Sendraks wrote:While the analysis of findings might be hyperbolic, I'm not massively encouraged by what this report does say. Maybe I'd be a little more cheery about it if it was presented in the context of how things were ten years ago or twenty or whatever, just so I could see if their view is one of an improving or worsening picture.

It does have little arrows next to each country, telling you if it's getting better or worse.
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Re: Freedom of Thought 2014 report is out

#8  Postby Sendraks » Dec 10, 2014 4:39 pm

I'm With Stupid wrote:
Sendraks wrote:While the analysis of findings might be hyperbolic, I'm not massively encouraged by what this report does say. Maybe I'd be a little more cheery about it if it was presented in the context of how things were ten years ago or twenty or whatever, just so I could see if their view is one of an improving or worsening picture.

It does have little arrows next to each country, telling you if it's getting better or worse.


Blimey, so it does for some countries, but not all.
I'm also reflecting on the analysis for some nations (such as the UK), where my initial thought was that the findings were somewhat hyperbolic. I'm now wondering to what extent I've either institutionalised various discriminations against the non-religious or simply not been exposed to them, thus wrongly concluding the finding of the report is somewhat sensationalised.
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Re: Freedom of Thought 2014 report is out

#9  Postby Aca » Dec 10, 2014 4:49 pm

Ironclad wrote:Aca, how does this Severe Discrimination manifest?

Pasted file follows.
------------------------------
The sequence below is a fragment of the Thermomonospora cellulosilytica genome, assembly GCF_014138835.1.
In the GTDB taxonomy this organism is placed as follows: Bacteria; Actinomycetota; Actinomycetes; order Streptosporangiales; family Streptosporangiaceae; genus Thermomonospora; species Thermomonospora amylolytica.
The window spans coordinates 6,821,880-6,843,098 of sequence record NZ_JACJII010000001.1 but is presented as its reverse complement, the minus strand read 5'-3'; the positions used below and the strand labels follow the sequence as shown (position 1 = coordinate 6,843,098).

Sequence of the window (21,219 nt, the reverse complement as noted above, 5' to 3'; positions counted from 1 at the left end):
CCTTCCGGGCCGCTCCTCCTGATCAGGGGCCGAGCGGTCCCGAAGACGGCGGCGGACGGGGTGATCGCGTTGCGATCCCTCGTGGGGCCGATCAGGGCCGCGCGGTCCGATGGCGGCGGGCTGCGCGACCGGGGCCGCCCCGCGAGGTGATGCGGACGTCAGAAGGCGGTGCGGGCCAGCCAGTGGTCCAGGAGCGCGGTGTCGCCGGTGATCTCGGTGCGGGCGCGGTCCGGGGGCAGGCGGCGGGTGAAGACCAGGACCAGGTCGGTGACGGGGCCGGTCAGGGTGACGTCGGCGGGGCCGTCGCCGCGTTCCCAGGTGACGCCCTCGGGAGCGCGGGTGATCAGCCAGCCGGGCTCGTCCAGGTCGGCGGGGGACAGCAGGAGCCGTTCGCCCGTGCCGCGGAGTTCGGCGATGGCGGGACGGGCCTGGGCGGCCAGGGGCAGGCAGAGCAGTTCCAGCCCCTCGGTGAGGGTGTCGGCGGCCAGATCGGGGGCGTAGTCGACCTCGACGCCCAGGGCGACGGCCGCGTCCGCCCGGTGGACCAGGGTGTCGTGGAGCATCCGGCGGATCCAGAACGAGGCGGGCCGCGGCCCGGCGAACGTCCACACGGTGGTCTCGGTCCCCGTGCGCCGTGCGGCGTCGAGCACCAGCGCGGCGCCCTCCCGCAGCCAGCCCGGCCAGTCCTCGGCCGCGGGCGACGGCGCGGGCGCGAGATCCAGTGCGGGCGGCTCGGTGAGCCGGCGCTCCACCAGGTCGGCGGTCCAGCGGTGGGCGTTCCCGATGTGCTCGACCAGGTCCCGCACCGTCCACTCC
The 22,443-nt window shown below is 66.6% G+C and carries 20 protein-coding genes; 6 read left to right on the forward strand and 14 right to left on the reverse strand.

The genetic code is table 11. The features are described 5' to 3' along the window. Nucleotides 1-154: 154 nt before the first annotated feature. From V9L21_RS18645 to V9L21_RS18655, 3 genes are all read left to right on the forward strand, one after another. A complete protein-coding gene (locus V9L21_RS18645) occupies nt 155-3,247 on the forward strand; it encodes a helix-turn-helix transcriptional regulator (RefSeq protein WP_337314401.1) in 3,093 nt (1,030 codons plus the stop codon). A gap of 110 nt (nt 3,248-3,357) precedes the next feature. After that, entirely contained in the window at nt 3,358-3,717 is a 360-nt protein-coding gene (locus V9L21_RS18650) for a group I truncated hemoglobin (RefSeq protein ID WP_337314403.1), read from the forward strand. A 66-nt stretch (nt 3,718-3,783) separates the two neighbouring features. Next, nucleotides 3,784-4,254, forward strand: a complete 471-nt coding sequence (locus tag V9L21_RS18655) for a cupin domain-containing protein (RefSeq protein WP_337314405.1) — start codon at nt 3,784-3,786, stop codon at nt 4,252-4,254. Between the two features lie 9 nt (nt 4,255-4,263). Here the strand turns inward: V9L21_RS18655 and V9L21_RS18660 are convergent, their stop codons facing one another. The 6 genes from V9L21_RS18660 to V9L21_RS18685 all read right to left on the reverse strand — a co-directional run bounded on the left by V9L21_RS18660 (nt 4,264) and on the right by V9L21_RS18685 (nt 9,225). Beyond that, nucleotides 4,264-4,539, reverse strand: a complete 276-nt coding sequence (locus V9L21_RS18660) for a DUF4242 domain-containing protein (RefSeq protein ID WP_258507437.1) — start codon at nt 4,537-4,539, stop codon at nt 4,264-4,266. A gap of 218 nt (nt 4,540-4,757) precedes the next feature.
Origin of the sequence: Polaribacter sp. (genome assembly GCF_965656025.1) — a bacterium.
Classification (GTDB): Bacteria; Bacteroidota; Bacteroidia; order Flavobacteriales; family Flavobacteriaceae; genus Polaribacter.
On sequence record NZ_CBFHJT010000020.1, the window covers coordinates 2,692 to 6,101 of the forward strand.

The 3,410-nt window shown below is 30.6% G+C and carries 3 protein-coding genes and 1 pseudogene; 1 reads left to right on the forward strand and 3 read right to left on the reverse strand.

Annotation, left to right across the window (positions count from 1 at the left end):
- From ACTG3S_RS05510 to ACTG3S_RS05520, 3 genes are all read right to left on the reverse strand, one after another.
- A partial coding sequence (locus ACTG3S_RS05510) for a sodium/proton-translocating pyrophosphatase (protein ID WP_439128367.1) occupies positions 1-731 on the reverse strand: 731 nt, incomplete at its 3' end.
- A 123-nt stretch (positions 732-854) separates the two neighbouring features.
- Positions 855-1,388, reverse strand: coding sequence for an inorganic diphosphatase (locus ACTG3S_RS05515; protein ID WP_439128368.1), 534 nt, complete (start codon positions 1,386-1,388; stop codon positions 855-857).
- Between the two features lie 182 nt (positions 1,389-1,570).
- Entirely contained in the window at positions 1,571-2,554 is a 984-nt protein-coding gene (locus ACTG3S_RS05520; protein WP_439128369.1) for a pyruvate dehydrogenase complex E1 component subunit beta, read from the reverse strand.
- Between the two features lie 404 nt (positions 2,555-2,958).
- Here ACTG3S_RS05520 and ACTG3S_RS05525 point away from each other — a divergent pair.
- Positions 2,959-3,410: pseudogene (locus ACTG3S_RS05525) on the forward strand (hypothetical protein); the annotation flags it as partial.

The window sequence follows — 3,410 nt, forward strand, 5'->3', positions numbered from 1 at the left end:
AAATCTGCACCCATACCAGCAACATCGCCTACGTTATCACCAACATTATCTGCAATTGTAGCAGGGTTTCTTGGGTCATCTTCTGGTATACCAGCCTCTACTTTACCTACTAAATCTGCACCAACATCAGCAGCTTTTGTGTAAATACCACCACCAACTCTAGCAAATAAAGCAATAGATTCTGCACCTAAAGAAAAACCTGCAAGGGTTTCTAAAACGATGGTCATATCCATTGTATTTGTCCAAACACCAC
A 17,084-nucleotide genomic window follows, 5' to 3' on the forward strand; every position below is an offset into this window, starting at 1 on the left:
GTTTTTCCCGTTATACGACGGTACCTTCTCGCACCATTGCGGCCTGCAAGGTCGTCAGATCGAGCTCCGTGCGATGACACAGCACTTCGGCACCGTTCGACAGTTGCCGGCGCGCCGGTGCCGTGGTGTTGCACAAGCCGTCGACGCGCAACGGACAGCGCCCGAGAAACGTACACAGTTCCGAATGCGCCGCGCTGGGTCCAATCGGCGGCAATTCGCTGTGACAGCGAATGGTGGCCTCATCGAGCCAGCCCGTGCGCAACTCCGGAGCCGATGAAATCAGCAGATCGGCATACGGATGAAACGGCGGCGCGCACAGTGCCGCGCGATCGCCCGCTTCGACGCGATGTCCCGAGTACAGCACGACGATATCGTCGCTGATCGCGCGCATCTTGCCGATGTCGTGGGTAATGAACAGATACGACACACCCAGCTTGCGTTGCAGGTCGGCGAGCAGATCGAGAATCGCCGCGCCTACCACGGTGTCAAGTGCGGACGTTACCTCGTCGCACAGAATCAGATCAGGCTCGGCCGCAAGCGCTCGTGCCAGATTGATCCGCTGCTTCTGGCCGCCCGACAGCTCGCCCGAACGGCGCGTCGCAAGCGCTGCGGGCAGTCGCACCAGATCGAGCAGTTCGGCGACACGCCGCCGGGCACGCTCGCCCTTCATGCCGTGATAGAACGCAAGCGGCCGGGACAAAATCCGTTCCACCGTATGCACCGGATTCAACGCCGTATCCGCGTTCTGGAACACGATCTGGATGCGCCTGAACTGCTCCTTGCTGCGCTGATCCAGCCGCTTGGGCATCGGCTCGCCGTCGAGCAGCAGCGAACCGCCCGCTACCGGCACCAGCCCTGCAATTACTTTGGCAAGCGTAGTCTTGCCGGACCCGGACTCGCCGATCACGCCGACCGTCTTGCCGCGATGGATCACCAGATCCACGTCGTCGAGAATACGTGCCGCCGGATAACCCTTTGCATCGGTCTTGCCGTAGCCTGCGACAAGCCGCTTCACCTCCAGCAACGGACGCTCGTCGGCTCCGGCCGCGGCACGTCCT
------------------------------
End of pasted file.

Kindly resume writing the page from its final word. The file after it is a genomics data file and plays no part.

We are protected by the constitution, so freedom to be an atheist or humanist is not in question.

I think that they (IHEU) look at the legal system and social/cultural/administrative workings of the government.

In Malta, Church is everywhere. They run schools, orphanages, shelters. They have their own bank. Business close to the church all work with this bank. Church people (or even more importantly people that were educated in church schools, Jesuits in particular) are in almost ever position of power in the country.

Second article of the maltese constitution officially recognizes RCC as a religion of the country and gives the church the "right and duty" to teach rights from wrong. Criminal law also contains fines and punishments for blasphemy, which are heavier if you offend RCC than if you offend any other "cult".

I am openly atheist and never had any problem with anyone. Malta Humanist Association is operating rather well with limited resources and lot of stigma that exist in the society against crowd that is not "in", at least culturally.

We are currently in the state of backlash because current government is giving full right to gay & trans-gender people (by actually asking LGBT groups to help write laws that concern them) and religious-heads are exploding everywhere :D

on the other hand, even the most liberal party (greens) are staunchly against abortion. You can not have a conversation about abortion, not even start one before it turns into "baby killers" shouting feast...
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Re: Freedom of Thought 2014 report is out

#10  Postby I'm With Stupid » Dec 10, 2014 5:22 pm

Sendraks wrote: